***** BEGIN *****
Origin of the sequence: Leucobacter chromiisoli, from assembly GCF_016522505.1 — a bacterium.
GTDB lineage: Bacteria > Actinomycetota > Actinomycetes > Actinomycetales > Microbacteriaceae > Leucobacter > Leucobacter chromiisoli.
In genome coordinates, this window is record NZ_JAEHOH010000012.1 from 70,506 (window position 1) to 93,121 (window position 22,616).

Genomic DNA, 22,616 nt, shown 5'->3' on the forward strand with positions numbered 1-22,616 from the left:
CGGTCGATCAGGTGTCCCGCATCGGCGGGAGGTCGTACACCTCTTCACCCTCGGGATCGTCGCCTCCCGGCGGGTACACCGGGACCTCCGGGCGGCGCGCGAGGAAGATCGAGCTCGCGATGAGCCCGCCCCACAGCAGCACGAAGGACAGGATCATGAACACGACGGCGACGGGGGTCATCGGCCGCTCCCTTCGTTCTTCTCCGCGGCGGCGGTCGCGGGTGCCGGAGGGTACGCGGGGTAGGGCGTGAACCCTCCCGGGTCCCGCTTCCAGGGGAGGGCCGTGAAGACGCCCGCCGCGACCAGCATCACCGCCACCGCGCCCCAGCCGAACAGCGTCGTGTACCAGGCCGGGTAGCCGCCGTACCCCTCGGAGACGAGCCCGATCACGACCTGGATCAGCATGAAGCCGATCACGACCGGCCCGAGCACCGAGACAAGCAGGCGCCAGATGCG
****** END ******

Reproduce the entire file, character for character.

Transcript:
Origin of the sequence: Leucobacter chromiisoli, from assembly GCF_016522505.1 — a bacterium.
GTDB lineage: Bacteria > Actinomycetota > Actinomycetes > Actinomycetales > Microbacteriaceae > Leucobacter > Leucobacter chromiisoli.
In genome coordinates, this window is record NZ_JAEHOH010000012.1 from 70,506 (window position 1) to 93,121 (window position 22,616).

Genomic DNA, 22,616 nt, shown 5'->3' on the forward strand with positions numbered 1-22,616 from the left:
CGGTCGATCAGGTGTCCCGCATCGGCGGGAGGTCGTACACCTCTTCACCCTCGGGATCGTCGCCTCCCGGCGGGTACACCGGGACCTCCGGGCGGCGCGCGAGGAAGATCGAGCTCGCGATGAGCCCGCCCCACAGCAGCACGAAGGACAGGATCATGAACACGACGGCGACGGGGGTCATCGGCCGCTCCCTTCGTTCTTCTCCGCGGCGGCGGTCGCGGGTGCCGGAGGGTACGCGGGGTAGGGCGTGAACCCTCCCGGGTCCCGCTTCCAGGGGAGGGCCGTGAAGACGCCCGCCGCGACCAGCATCACCGCCACCGCGCCCCAGCCGAACAGCGTCGTGTACCAGGCCGGGTAGCCGCCGTACCCCTCGGAGACGAGCCCGATCACGACCTGGATCAGCATGAAGCCGATCACGACCGGCCCGAGCACCGAGACAAGCAGGCGCCAGATGCG